Item Writing for ABR Exams is Performed with Great Care
by N. Reed Dunnick, MD, ABR Associate Executive Director for Diagnostic Radiology
Although the ABR is moving to remote exams, and the platforms on which the exams are given will be different, what won’t change is the care that goes into creating each question.
ABR exam questions (“items”) are written by numerous committees comprising more than 600 subject matter experts who practice in the many subspecialties of radiology. These professionals donate their time and expertise to develop exam content.
The life cycle of an exam item begins when a subject matter expert prepares a case with associated assets and references and submits it through our proprietary exam development software. ABR staff members (exam developers) facilitate all volunteer committee activities, including the submission of questions and images, editorial review of material for clarity and accuracy, and preparation of multimedia assets to meet ABR needs.
When an item is submitted, it goes first to multimedia processing specialists to check for HIPAA compliance and multimedia quality standards. It then goes to the editors, who ensure it meets quality benchmarks set forth by our standards division, including psychometric integrity and adherence to both the American Medical Association Style Guide and the ABR Item-Writing Guide.
Volunteer committees meet throughout the year to review content and select items for the exams. Test assembly meetings are conducted to review each question in detail for appropriateness, accuracy, clarity, and clinical relevance. ABR staff members make the recommended revisions to produce a final version of each exam for administration. Exams go through an Angoff process to set the passing standard, a proofread by the editors and exam developers, and then a final review by the associate executive directors (AEDs).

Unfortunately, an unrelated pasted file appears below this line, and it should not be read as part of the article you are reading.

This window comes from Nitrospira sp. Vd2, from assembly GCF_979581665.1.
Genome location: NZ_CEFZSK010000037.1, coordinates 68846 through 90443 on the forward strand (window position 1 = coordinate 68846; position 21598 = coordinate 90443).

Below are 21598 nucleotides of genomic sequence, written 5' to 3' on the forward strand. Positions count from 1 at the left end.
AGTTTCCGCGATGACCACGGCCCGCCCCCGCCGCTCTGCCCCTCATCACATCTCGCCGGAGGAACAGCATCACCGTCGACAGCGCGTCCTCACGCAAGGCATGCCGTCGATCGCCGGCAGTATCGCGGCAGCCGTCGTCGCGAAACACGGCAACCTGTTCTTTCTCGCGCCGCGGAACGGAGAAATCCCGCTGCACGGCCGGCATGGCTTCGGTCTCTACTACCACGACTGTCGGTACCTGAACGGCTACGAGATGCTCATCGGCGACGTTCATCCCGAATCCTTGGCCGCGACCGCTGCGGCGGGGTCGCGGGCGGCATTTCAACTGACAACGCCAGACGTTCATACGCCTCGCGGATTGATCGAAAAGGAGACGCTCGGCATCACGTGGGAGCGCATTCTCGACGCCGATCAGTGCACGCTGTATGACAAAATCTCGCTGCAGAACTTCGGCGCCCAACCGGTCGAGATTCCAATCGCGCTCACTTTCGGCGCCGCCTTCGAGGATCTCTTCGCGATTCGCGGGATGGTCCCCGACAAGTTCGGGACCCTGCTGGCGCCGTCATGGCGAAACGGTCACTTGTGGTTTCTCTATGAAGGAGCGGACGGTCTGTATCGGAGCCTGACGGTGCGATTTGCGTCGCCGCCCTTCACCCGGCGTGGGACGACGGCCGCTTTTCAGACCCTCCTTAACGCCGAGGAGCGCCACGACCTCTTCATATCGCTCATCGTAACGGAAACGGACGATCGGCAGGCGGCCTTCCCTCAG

With the computer-based diagnostic radiology (DR) Core and Certifying exams, feedback on items comes in the form of how the item performs on the exam (i.e., how many examinees get it right or wrong). With Online Longitudinal Assessment (OLA), we get immediate and more detailed feedback, as diplomates can rate each question and leave open-text comments.
Diplomate question ratings replace the Angoff process for setting the passing standard. They also ensure that we have the necessary data on each OLA question to validate that it is performing at an acceptable level to be considered a “scorable” question. A question is scorable when it has been answered by 50 or more diplomates, has been rated by 10 or more diplomates, and has acceptable psychometric statistics. Questions that are not “scorable” are removed from the OLA pool and sent back to the AED or appropriate committee to review.
The open-text comments from diplomates help us improve the questions. Diplomates are not limited on the feedback they can provide on questions they have answered. Since OLA began in January 2019, we have received more than 38,000 comments on questions in various DR categories. The AED for diagnostic radiology reviews these comments and prepares a report for each of the committees. Exam items are often revised in response to diplomate comments.
The ABR’s mission ̶ to certify that our diplomates demonstrate the requisite knowledge, skill, and understanding of their disciplines to the benefit of patients ̶ is at the core of our exam development processes. Volunteers and staff take great care in making certain that ABR exams are indicators of the quality and professionalism that the public expects from board-certified radiologists. Whether exams are given remotely or in person, that will never change.